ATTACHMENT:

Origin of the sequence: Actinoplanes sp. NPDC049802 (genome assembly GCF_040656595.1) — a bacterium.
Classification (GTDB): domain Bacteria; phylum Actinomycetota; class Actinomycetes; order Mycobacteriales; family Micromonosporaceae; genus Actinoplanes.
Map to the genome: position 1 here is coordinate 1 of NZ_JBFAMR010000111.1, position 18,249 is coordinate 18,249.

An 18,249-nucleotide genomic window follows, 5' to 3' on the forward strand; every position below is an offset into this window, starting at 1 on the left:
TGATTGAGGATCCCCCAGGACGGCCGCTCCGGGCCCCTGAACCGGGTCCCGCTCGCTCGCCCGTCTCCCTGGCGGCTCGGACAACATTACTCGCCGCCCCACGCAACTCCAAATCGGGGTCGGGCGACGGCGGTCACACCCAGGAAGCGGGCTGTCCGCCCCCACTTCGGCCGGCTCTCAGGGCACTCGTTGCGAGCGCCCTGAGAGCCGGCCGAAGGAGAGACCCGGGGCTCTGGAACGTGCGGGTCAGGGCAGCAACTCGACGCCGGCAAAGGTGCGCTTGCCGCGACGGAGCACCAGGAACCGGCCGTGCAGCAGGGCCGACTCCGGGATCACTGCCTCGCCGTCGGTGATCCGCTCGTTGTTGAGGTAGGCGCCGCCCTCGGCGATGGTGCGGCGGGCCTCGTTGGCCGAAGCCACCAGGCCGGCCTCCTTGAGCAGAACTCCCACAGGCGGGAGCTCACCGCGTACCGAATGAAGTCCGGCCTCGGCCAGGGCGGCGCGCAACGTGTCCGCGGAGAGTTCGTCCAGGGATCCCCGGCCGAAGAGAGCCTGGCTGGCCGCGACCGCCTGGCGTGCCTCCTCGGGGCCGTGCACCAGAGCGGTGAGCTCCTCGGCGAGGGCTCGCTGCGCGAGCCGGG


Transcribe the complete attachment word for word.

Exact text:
Origin of the sequence: Actinoplanes sp. NPDC049802 (genome assembly GCF_040656595.1) — a bacterium.
Classification (GTDB): domain Bacteria; phylum Actinomycetota; class Actinomycetes; order Mycobacteriales; family Micromonosporaceae; genus Actinoplanes.
Map to the genome: position 1 here is coordinate 1 of NZ_JBFAMR010000111.1, position 18,249 is coordinate 18,249.

An 18,249-nucleotide genomic window follows, 5' to 3' on the forward strand; every position below is an offset into this window, starting at 1 on the left:
TGATTGAGGATCCCCCAGGACGGCCGCTCCGGGCCCCTGAACCGGGTCCCGCTCGCTCGCCCGTCTCCCTGGCGGCTCGGACAACATTACTCGCCGCCCCACGCAACTCCAAATCGGGGTCGGGCGACGGCGGTCACACCCAGGAAGCGGGCTGTCCGCCCCCACTTCGGCCGGCTCTCAGGGCACTCGTTGCGAGCGCCCTGAGAGCCGGCCGAAGGAGAGACCCGGGGCTCTGGAACGTGCGGGTCAGGGCAGCAACTCGACGCCGGCAAAGGTGCGCTTGCCGCGACGGAGCACCAGGAACCGGCCGTGCAGCAGGGCCGACTCCGGGATCACTGCCTCGCCGTCGGTGATCCGCTCGTTGTTGAGGTAGGCGCCGCCCTCGGCGATGGTGCGGCGGGCCTCGTTGGCCGAAGCCACCAGGCCGGCCTCCTTGAGCAGAACTCCCACAGGCGGGAGCTCACCGCGTACCGAATGAAGTCCGGCCTCGGCCAGGGCGGCGCGCAACGTGTCCGCGGAGAGTTCGTCCAGGGATCCCCGGCCGAAGAGAGCCTGGCTGGCCGCGACCGCCTGGCGTGCCTCCTCGGGGCCGTGCACCAGAGCGGTGAGCTCCTCGGCGAGGGCTCGCTGCGCGAGCCGGG